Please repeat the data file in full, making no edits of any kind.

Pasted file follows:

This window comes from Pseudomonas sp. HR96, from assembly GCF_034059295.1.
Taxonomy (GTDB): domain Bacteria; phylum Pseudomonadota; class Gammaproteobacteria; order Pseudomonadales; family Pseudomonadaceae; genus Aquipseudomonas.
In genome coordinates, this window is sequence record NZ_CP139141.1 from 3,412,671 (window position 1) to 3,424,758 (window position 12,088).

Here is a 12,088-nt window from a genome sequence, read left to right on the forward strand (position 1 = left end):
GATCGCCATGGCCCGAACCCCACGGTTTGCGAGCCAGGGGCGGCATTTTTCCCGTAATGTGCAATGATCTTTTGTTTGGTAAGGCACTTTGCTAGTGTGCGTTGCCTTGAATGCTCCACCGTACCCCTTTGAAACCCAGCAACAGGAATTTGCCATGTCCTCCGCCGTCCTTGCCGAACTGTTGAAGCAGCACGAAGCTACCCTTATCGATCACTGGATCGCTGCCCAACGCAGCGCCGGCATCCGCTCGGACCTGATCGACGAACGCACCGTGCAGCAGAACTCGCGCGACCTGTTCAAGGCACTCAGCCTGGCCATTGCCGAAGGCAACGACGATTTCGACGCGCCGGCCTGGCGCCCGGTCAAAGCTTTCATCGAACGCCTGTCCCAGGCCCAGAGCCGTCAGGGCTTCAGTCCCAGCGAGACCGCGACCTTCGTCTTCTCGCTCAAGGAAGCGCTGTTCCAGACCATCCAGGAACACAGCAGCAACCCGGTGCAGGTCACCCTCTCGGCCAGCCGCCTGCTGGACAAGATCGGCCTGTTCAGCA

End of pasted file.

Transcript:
This window comes from Pseudomonas sp. HR96, from assembly GCF_034059295.1.
Taxonomy (GTDB): domain Bacteria; phylum Pseudomonadota; class Gammaproteobacteria; order Pseudomonadales; family Pseudomonadaceae; genus Aquipseudomonas.
In genome coordinates, this window is sequence record NZ_CP139141.1 from 3,412,671 (window position 1) to 3,424,758 (window position 12,088).

Here is a 12,088-nt window from a genome sequence, read left to right on the forward strand (position 1 = left end):
GATCGCCATGGCCCGAACCCCACGGTTTGCGAGCCAGGGGCGGCATTTTTCCCGTAATGTGCAATGATCTTTTGTTTGGTAAGGCACTTTGCTAGTGTGCGTTGCCTTGAATGCTCCACCGTACCCCTTTGAAACCCAGCAACAGGAATTTGCCATGTCCTCCGCCGTCCTTGCCGAACTGTTGAAGCAGCACGAAGCTACCCTTATCGATCACTGGATCGCTGCCCAACGCAGCGCCGGCATCCGCTCGGACCTGATCGACGAACGCACCGTGCAGCAGAACTCGCGCGACCTGTTCAAGGCACTCAGCCTGGCCATTGCCGAAGGCAACGACGATTTCGACGCGCCGGCCTGGCGCCCGGTCAAAGCTTTCATCGAACGCCTGTCCCAGGCCCAGAGCCGTCAGGGCTTCAGTCCCAGCGAGACCGCGACCTTCGTCTTCTCGCTCAAGGAAGCGCTGTTCCAGACCATCCAGGAACACAGCAGCAACCCGGTGCAGGTCACCCTCTCGGCCAGCCGCCTGCTGGACAAGATCGGCCTGTTCAGCA